A friend once told me I had a smile that could light up New York City. My family refers to the grin as the Hunt smile. It’s big and toothy, and it’s full of joy. It was my grandfather’s smile too, but sadly, I only had occasion to see it once in a while.
The rare moments when I witnessed that grin, I hold tightly in my heart. How he smiled and laughed as we stained his deck together in the heat of the July sun. The joy on his face as we gathered as a family at Christmas and his grandchildren surrounded him. And I will never forget his joyous expression the first time he held his sweet great grandbabies in his arms.
I’m told grandpa flashed this smile constantly before the war. His sisters called him Sunny, a fitting nickname for a boy filled with joy. They said he had a kind word and a warm smile for everyone.
His smile faded after World War II. My grandfather was a World War II vet, and he lost his life in the war. I don’t mean he lost his life in the traditional sense. He was still very much alive when the newspapers proclaimed the war had ended. Grandpa came home, but without his trademark smile.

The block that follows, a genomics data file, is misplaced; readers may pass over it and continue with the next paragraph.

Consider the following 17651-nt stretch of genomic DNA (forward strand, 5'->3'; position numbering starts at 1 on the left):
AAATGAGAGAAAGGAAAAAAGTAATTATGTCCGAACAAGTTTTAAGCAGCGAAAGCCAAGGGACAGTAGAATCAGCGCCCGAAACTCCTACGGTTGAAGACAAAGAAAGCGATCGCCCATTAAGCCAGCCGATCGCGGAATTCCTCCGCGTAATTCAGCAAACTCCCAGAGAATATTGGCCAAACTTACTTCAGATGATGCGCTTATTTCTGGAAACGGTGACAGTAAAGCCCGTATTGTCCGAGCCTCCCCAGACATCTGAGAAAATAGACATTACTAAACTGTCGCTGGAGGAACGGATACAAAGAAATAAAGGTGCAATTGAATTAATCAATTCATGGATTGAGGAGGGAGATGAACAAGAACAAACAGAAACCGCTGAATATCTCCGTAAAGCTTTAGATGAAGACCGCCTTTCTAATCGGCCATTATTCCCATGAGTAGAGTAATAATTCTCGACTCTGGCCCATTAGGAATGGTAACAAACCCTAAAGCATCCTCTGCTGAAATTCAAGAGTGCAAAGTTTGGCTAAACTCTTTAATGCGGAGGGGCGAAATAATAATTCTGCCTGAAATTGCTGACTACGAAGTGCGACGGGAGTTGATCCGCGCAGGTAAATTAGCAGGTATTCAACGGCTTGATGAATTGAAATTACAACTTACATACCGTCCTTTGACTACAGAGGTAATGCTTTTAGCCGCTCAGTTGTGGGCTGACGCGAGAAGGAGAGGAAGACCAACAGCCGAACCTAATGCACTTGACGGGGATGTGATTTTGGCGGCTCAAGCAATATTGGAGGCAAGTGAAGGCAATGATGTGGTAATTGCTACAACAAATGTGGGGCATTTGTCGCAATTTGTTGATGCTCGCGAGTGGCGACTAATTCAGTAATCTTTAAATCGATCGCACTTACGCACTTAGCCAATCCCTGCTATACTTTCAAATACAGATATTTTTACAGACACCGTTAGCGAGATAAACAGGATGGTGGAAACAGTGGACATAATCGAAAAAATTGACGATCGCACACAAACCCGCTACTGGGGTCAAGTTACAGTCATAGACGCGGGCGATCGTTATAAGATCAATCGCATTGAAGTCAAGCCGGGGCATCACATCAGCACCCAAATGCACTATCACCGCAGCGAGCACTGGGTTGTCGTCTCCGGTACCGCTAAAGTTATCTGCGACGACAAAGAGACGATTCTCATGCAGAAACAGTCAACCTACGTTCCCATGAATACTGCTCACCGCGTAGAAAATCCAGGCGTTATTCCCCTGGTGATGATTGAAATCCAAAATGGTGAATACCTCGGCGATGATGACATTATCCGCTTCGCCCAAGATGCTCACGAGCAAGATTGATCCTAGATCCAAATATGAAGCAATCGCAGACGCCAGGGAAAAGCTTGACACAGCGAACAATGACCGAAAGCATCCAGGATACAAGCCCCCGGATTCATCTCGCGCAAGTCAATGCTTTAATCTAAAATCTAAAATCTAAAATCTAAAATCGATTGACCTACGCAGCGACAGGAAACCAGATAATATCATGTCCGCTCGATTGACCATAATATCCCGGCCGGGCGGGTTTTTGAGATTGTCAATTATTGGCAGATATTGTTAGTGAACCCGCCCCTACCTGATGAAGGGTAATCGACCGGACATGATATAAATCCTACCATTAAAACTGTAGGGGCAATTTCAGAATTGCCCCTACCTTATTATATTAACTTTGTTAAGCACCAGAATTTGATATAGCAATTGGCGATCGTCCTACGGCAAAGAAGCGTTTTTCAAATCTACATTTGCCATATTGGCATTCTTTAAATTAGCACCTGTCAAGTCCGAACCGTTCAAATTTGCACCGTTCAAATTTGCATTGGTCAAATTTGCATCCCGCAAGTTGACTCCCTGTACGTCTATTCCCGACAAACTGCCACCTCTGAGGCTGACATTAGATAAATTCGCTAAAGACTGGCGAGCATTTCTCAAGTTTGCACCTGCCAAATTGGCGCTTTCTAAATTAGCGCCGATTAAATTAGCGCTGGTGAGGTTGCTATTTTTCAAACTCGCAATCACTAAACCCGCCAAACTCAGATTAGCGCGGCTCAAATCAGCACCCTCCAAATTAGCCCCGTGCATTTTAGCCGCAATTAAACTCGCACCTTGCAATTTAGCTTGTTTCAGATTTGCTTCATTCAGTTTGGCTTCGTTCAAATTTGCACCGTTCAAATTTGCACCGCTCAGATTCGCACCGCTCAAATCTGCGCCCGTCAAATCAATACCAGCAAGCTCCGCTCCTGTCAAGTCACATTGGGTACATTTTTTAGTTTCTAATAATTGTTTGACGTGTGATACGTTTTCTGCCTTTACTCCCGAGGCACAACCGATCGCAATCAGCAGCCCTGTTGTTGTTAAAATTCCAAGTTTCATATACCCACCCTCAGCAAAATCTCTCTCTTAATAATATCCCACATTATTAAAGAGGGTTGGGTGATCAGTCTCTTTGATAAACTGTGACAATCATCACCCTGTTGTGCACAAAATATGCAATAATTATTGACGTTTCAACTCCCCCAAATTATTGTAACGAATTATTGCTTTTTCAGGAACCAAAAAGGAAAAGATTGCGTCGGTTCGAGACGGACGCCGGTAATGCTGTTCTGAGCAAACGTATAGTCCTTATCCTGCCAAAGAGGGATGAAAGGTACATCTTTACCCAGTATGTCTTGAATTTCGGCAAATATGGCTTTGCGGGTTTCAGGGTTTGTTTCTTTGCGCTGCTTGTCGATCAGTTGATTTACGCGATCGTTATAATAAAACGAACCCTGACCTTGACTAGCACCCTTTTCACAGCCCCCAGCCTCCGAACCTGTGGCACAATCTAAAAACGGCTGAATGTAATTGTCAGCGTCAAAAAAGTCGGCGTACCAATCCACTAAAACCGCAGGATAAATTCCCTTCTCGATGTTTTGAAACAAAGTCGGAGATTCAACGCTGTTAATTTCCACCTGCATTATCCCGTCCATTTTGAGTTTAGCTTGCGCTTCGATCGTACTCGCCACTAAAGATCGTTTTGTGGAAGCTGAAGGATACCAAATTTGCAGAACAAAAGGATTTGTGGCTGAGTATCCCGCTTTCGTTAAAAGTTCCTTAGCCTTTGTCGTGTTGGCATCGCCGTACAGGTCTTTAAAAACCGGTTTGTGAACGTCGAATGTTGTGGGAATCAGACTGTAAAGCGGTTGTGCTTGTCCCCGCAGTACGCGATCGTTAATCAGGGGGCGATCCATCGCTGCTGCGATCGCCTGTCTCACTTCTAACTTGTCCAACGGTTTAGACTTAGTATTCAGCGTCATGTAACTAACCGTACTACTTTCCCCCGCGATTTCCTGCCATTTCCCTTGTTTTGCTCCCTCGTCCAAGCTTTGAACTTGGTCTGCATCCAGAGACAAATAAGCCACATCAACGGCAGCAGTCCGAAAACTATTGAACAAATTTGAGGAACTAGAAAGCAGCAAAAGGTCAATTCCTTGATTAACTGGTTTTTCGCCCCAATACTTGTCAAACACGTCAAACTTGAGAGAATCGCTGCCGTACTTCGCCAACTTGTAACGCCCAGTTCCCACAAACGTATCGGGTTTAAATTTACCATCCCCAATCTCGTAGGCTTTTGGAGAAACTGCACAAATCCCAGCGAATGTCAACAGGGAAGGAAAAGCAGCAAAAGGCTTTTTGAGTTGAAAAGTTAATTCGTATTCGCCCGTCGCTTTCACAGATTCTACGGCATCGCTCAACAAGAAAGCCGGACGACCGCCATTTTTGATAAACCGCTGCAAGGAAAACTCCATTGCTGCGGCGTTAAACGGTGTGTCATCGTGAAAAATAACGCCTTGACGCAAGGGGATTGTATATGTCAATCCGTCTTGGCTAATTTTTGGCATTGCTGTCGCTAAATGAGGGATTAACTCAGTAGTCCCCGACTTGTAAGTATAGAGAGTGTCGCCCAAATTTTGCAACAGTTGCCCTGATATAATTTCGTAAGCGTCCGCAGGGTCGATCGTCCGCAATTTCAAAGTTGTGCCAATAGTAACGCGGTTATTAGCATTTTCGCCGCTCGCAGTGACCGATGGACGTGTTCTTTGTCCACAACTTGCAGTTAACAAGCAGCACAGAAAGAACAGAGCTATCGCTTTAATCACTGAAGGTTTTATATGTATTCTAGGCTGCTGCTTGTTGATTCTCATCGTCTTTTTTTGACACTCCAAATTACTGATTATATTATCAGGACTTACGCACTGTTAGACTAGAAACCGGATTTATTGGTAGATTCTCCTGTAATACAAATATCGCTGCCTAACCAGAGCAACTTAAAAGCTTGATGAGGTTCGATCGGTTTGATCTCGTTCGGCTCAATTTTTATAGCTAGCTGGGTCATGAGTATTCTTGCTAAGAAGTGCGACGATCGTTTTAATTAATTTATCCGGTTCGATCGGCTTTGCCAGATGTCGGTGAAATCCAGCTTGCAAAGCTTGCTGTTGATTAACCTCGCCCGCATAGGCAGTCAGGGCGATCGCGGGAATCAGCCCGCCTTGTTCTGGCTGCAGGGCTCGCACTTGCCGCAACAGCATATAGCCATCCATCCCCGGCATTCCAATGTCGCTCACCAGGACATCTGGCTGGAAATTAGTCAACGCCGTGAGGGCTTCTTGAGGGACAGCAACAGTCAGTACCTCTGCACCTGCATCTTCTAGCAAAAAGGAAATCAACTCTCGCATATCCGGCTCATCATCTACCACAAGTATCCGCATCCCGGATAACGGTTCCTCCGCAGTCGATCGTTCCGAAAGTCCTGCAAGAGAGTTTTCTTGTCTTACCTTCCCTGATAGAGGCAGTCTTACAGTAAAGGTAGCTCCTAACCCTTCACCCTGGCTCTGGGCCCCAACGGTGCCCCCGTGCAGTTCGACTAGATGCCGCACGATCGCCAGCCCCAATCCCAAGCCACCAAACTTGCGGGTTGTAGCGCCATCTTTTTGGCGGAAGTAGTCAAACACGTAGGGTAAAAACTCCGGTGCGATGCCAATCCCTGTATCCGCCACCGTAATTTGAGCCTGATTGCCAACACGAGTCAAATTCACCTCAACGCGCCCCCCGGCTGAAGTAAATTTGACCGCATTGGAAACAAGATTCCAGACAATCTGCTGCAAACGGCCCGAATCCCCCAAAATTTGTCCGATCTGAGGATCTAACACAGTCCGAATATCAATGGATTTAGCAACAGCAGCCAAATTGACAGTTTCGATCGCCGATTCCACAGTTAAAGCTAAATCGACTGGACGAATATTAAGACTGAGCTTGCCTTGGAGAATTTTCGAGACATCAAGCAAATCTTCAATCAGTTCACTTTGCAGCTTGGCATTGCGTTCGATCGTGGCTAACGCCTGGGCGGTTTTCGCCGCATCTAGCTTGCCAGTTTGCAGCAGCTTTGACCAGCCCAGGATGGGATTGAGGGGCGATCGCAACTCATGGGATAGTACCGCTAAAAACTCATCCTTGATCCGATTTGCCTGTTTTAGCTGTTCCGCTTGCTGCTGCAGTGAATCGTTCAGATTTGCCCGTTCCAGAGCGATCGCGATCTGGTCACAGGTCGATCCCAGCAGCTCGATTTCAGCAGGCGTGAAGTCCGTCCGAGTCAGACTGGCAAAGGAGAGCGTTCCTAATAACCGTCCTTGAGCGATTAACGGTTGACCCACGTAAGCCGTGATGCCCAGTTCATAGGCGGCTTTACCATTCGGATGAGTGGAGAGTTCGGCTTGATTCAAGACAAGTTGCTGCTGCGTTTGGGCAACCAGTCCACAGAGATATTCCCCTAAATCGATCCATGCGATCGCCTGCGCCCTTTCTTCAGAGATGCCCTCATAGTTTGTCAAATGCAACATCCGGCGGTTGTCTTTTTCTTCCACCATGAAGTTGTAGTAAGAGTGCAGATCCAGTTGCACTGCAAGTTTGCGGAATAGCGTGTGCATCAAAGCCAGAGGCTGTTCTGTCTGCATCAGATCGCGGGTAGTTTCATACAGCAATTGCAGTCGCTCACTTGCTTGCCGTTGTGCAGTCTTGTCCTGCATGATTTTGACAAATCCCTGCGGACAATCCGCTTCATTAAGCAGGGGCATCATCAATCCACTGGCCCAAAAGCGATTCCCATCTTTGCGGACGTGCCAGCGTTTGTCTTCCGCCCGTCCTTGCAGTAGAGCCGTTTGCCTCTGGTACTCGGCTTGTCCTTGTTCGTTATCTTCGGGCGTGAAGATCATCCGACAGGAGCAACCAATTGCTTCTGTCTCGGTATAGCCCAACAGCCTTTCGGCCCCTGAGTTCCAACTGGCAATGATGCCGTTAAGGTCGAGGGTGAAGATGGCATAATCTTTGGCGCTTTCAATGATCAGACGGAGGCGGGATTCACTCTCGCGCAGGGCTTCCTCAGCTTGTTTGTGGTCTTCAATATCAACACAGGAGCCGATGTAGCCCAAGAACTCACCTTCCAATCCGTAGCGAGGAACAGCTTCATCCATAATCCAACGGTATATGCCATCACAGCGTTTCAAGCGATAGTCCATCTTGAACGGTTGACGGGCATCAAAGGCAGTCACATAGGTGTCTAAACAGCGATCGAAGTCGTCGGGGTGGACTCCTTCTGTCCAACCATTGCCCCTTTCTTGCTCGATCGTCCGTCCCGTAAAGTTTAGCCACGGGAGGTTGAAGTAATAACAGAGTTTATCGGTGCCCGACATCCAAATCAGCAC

The war shattered the young man who fought for his country and left PTSD in its place. It is that PTSD that ended his life, stole his happiness, and erased his smile. The memories of the losses he experienced in the war filled his days and caused the screams of his terror-filled nights.
In that war, his young wife lost a husband, his children lost a father, and his grandchildren lost the grandfather he might have been. My great-grandparents raised my father because my grandfather could not.
I loved my grandfather and I know he loved me. His grandchildren were the light of his life. But he was also a lonely and sad man who never recovered from the horrors he witnessed. I mourn that my grandfather’s sadness overtook the joy he might have felt had things been different.
But I’m also reminded of my grandfather’s love for his country and his patriotism, and his gift to all of us. As John writes in John 15:13, “Greater love has no one than this: to lay down one’s life for one’s friends.”
Today I ask everyone to remember that freedom is not free. Many men and women have sacrificed all for the freedoms we have in the United States. These freedoms are not to take for granted!
Thank you to all our veterans today and every day!